After rolling out her proposal for $350 billion in new spending on higher education, Hillary Clinton on Tuesday attacked one of her top Republican rivals for cutting spending on his state's colleges and universities.
Wisconsin Governor Scott Walker "seems to be delighted in slashing the investment in higher education in his state," Clinton said at River Valley Community College in Claremont, N.H.
The Democratic front-runner also took aim at the whole Republican field, saying that during last week's two Republican debates, "there was not one word from one of those candidates about making college more affordable or dealing with debt." (And, she joked to those in the crowd who'd watched the 17 candidates, "I admire you greatly for that.")
But Clinton kept her sights focused on Walker, charging him with making it "more difficult for students to get scholarships or to pay off their debt, eliminating opportunities for young people who are doctors or dentists to actually work in underserved areas in return for having their debt relieved and ending scholarships for poor kids."
And, she added, "most surprisingly to me, rejecting legislation that would have made it tax deductible for you on your income tax to deduct the amount of your loan payment. I don't know why he wants to raise taxes on students but that's the result."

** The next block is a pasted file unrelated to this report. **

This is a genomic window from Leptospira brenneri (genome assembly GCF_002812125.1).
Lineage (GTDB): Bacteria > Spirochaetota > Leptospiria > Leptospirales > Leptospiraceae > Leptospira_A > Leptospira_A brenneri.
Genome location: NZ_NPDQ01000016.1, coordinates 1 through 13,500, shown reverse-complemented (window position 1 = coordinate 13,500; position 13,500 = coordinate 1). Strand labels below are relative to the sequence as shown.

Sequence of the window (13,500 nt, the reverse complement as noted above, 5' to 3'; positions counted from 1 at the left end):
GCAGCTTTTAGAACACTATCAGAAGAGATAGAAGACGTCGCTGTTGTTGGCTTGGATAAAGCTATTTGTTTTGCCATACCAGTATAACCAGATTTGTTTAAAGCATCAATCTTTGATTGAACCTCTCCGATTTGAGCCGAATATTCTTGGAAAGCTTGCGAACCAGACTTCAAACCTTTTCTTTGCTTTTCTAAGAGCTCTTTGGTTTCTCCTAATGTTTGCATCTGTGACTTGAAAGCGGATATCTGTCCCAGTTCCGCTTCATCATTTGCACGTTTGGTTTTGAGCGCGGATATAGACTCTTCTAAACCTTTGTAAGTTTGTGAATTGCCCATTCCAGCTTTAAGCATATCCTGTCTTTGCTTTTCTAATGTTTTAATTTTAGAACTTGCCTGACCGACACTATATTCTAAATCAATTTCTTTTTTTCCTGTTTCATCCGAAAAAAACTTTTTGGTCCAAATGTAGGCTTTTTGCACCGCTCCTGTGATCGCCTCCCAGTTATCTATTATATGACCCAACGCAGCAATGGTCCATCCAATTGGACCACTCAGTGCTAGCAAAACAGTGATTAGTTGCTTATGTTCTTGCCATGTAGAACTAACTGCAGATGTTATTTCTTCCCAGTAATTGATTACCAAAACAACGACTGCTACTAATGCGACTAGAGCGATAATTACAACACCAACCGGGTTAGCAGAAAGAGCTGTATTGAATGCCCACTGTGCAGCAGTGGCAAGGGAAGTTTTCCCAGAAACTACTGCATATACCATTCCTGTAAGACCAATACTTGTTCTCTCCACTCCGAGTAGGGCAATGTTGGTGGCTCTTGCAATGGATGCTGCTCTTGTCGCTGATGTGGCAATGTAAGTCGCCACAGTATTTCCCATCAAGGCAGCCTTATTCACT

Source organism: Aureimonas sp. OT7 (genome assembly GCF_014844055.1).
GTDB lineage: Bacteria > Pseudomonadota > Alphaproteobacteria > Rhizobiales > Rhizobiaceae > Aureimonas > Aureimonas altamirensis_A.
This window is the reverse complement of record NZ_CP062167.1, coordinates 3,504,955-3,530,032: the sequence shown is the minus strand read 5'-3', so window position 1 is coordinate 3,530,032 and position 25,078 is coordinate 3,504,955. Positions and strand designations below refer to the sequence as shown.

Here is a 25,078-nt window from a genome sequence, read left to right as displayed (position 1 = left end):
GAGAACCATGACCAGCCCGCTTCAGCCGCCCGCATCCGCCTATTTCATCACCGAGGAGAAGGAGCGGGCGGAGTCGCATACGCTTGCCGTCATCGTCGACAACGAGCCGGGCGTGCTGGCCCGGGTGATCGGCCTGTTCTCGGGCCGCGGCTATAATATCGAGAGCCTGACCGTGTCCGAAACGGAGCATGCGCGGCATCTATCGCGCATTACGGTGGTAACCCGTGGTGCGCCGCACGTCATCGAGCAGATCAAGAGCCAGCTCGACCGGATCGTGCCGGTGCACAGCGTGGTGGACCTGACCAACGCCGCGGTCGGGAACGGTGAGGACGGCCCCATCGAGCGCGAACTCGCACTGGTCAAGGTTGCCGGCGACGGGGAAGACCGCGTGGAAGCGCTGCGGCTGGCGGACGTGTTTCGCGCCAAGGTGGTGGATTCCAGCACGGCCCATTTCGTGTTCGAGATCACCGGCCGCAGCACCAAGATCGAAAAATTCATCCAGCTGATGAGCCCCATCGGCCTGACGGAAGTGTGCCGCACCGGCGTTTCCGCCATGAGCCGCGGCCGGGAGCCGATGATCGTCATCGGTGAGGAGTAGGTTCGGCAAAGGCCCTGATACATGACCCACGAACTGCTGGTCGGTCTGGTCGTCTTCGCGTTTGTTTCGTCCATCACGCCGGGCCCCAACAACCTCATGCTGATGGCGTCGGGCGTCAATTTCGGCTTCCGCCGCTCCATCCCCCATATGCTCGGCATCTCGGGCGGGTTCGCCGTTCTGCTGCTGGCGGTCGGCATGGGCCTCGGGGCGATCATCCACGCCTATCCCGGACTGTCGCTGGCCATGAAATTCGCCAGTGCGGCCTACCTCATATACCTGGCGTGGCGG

Walker shot back in a statement: "Hillary Clinton is offering the same bait and switch as President Obama, making promises to students while delivering higher tuition costs and tax increases. As governor, I froze college tuition at Wisconsin colleges four years in a row. Americans need a leader who delivers results not empty promises." Then he followed up by tweeting at the Democratic front-runner:
Clinton's comments on the second-term governor came after a string of recent attacks from Clinton on other Republicans toward the top of their party's field. On Monday, she called Donald Trump's rhetoric on women "offensive" and charged Florida Senator Marco Rubio with taking an "offensive and troubling" stance on abortion, and last week focused on former Florida Governor Jeb Bush, accusing him of supporting policies that hurt minorities and the poor.
The Clinton campaign sees Walker as a ripe target on higher education.
Earlier this year, he proposed $300 million in cuts to the University of Wisconsin System over two years, which Republicans in the state legislature reduced to a $250 million cut that Walker signed into law last month, just before launching his presidential campaign.
The budget extends the university system’s existing tuition freeze for two more years and removes tenure protections from state law. It also the eliminates loan forgiveness program cited by Clinton, which was available to health care providers who worked in underserved communities for at least three years.
(Contributing: John McCormick)